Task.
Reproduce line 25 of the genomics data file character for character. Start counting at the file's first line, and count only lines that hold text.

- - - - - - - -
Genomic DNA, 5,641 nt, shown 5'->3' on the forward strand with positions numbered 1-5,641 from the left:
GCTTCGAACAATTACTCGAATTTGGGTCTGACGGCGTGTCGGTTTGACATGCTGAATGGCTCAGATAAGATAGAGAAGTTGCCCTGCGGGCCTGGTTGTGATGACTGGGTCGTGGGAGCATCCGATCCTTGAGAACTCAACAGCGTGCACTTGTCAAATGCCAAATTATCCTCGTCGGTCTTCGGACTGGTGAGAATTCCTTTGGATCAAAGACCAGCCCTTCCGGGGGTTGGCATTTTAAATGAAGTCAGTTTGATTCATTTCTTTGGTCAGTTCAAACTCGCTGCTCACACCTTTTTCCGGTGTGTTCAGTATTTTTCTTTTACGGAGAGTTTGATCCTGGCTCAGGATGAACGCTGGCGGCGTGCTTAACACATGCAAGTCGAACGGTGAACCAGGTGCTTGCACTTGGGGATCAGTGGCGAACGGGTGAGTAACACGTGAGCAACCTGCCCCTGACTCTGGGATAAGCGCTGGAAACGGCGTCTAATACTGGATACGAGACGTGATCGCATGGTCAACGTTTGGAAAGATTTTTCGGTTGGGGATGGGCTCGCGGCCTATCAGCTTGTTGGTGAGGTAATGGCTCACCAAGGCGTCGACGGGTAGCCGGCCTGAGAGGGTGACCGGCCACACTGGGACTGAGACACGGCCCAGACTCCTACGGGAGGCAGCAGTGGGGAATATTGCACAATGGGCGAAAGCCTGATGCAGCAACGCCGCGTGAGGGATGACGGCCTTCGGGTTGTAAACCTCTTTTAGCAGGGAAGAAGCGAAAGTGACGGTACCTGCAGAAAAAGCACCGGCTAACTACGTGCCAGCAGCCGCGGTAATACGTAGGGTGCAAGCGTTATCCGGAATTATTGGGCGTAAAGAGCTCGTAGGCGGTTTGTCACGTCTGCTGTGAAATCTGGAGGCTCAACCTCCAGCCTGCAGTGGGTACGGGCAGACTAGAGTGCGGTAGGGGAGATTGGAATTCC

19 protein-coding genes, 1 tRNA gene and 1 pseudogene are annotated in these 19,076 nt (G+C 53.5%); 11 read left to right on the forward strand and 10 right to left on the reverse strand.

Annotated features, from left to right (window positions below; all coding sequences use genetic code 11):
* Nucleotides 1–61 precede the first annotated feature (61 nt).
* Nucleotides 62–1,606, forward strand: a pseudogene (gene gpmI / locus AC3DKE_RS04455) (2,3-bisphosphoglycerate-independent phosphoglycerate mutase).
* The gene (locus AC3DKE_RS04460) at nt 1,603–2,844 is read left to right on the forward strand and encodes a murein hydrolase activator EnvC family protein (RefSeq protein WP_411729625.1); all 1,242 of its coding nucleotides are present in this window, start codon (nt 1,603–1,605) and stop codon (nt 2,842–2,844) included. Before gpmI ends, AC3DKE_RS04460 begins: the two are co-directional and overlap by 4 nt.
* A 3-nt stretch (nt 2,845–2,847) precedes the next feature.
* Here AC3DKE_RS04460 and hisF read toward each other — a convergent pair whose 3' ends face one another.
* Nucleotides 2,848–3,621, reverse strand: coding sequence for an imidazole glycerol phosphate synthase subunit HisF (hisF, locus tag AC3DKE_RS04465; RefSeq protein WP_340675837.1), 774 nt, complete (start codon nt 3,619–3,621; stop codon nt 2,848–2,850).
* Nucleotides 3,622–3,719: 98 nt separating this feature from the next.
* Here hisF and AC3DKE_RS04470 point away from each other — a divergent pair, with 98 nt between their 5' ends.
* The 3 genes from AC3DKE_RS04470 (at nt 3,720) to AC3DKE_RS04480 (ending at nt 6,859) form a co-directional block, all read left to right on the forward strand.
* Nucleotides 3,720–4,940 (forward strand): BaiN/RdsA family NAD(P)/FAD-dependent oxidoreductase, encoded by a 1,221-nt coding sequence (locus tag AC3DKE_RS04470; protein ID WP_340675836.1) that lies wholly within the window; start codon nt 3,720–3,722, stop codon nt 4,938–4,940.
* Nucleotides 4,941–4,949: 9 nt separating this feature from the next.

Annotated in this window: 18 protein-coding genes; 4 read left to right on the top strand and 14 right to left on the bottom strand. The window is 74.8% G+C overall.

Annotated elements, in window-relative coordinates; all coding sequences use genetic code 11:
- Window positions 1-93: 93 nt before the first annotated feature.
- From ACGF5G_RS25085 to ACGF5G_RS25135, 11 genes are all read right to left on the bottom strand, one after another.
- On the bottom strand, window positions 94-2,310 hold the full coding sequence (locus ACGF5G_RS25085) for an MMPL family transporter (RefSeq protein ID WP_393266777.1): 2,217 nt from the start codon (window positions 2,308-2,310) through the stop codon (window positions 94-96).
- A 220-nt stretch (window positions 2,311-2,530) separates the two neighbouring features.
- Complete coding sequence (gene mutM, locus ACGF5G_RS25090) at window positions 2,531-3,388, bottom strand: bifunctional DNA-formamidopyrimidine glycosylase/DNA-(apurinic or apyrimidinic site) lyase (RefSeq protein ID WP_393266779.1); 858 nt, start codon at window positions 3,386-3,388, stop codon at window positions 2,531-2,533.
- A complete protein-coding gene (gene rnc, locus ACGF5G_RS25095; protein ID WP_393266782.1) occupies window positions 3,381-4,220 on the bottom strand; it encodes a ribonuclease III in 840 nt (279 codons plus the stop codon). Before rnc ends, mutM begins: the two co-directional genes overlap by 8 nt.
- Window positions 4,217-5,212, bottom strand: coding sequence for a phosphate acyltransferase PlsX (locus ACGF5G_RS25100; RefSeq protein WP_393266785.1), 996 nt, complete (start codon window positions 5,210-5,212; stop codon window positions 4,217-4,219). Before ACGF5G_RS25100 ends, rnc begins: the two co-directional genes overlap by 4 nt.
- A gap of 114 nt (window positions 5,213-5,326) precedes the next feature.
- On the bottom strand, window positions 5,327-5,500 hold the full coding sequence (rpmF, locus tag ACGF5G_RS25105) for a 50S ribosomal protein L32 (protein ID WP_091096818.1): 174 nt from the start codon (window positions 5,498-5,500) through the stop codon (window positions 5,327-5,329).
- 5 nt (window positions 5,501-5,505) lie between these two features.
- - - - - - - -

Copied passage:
- A gap of 114 nt (window positions 5,213-5,326) precedes the next feature.